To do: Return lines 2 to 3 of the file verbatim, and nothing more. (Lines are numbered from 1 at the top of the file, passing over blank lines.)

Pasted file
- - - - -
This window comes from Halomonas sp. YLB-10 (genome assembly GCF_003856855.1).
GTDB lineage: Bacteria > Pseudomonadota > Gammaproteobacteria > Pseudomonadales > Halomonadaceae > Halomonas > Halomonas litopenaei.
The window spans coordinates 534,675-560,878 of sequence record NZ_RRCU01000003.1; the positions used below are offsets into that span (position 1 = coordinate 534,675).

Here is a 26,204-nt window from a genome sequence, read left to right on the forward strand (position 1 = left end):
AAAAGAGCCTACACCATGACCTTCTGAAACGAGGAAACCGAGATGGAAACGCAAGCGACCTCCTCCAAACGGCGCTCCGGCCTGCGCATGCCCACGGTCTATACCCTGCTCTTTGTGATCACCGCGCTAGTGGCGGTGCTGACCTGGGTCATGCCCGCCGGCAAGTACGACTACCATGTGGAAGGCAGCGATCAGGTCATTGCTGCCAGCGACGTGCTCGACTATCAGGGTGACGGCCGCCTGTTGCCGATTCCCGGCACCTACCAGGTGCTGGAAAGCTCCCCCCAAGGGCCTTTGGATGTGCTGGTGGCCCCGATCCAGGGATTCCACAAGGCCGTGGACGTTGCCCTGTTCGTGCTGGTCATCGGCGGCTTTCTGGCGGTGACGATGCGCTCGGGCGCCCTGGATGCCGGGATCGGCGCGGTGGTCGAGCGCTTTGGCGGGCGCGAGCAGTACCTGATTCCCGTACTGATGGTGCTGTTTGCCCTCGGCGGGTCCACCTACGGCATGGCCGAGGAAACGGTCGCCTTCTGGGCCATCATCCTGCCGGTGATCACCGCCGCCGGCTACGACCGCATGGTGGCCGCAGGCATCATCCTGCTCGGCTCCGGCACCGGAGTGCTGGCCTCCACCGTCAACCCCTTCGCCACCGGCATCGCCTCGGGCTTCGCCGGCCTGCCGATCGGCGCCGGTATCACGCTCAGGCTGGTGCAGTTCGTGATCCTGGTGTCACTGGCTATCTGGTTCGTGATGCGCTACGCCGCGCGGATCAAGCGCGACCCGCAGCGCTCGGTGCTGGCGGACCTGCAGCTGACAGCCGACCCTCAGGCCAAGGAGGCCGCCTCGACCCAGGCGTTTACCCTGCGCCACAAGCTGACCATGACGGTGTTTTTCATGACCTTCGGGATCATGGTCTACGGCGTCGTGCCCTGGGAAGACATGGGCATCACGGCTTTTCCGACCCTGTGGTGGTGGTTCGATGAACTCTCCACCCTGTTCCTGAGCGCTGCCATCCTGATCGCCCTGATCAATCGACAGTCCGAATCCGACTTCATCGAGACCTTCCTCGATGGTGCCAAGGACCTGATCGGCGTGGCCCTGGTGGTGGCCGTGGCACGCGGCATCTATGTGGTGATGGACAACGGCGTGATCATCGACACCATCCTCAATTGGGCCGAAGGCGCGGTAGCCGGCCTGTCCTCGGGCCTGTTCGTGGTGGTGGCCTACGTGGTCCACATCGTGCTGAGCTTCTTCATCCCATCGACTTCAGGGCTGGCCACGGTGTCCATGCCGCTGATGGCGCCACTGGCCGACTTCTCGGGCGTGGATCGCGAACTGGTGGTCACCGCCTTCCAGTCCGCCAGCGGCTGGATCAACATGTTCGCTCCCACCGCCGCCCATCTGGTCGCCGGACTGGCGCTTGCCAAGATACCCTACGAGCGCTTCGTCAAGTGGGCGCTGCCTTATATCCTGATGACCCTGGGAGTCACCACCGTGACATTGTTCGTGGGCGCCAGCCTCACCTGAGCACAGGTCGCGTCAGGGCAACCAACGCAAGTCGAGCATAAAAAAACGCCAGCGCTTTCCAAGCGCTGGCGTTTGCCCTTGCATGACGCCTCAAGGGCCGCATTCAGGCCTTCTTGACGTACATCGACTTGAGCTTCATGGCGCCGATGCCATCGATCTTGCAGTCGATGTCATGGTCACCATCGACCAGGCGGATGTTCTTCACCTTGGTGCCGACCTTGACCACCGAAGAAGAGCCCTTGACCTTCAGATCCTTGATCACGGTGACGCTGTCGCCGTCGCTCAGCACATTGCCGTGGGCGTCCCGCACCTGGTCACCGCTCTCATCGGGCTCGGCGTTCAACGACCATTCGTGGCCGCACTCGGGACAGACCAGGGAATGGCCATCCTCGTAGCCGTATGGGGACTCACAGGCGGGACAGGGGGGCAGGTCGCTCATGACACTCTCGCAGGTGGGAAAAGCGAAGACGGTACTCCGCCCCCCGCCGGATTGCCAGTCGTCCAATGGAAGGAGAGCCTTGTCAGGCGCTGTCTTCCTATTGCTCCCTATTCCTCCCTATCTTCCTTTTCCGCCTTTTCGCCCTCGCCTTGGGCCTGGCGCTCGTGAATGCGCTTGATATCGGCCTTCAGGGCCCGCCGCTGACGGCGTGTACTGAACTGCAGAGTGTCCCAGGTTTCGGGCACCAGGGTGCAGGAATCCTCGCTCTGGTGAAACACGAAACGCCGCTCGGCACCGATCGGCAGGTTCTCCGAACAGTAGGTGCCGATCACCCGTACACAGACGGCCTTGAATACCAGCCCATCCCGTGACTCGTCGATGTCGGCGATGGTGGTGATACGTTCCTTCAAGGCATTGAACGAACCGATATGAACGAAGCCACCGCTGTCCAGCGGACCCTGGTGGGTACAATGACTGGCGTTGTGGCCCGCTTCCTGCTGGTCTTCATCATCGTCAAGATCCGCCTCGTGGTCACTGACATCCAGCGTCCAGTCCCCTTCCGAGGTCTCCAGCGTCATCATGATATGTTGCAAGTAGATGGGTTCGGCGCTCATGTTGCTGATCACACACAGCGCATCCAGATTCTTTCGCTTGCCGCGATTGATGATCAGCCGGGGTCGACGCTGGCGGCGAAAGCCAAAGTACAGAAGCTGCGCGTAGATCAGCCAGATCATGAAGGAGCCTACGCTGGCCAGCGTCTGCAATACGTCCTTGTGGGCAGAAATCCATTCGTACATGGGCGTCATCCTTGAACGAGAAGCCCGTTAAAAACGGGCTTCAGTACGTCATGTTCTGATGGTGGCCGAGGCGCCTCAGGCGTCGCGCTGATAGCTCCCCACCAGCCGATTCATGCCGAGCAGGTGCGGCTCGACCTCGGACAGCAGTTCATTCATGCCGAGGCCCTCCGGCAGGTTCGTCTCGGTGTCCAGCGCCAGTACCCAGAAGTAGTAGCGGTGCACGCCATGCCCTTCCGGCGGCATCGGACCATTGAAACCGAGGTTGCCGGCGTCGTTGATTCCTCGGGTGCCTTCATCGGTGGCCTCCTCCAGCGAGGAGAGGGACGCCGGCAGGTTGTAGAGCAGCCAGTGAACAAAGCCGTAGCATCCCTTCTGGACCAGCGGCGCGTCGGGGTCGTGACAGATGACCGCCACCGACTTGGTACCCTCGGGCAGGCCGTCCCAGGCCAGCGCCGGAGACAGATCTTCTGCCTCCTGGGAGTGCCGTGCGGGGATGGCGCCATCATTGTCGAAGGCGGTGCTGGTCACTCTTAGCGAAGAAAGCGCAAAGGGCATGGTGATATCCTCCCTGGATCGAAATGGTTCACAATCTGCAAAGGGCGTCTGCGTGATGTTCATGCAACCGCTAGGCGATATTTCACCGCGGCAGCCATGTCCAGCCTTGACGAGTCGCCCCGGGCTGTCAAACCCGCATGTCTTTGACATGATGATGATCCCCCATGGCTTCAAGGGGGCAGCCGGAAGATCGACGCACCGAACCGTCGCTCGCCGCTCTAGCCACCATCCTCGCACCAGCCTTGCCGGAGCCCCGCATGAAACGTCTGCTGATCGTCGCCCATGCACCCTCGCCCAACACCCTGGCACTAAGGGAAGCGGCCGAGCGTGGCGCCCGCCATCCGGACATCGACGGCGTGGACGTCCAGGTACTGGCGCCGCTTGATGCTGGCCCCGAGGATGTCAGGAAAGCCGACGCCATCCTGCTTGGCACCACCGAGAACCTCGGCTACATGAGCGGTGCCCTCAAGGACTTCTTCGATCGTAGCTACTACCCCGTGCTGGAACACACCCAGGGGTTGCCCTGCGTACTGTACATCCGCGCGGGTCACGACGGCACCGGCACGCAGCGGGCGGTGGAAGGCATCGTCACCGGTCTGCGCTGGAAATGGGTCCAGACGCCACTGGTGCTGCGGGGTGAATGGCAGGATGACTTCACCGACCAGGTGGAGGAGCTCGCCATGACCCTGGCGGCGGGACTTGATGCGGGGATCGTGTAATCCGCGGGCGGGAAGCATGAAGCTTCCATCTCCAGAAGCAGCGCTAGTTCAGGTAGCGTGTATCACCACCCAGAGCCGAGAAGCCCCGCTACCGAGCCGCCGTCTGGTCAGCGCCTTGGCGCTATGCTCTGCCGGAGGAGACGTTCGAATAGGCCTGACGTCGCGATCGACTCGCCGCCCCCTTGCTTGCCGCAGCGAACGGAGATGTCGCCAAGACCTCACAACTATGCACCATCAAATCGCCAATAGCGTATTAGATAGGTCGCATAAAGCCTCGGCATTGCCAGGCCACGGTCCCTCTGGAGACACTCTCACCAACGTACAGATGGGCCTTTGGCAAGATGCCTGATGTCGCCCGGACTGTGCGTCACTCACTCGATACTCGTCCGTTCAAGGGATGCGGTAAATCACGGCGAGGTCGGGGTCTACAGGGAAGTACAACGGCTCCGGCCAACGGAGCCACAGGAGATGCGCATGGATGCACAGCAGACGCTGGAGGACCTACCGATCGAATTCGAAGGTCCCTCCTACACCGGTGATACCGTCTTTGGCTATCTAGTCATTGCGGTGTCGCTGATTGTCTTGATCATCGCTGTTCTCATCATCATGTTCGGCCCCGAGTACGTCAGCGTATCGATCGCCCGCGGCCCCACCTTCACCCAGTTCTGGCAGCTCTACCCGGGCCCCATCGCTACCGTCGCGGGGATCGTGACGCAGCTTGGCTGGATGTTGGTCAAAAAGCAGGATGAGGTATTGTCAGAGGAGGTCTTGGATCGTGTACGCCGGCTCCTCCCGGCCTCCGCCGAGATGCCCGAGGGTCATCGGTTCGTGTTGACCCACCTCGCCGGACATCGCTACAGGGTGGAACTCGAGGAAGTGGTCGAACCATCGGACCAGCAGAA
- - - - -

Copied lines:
GTDB lineage: Bacteria > Pseudomonadota > Gammaproteobacteria > Pseudomonadales > Halomonadaceae > Halomonas > Halomonas litopenaei.
The window spans coordinates 534,675-560,878 of sequence record NZ_RRCU01000003.1; the positions used below are offsets into that span (position 1 = coordinate 534,675).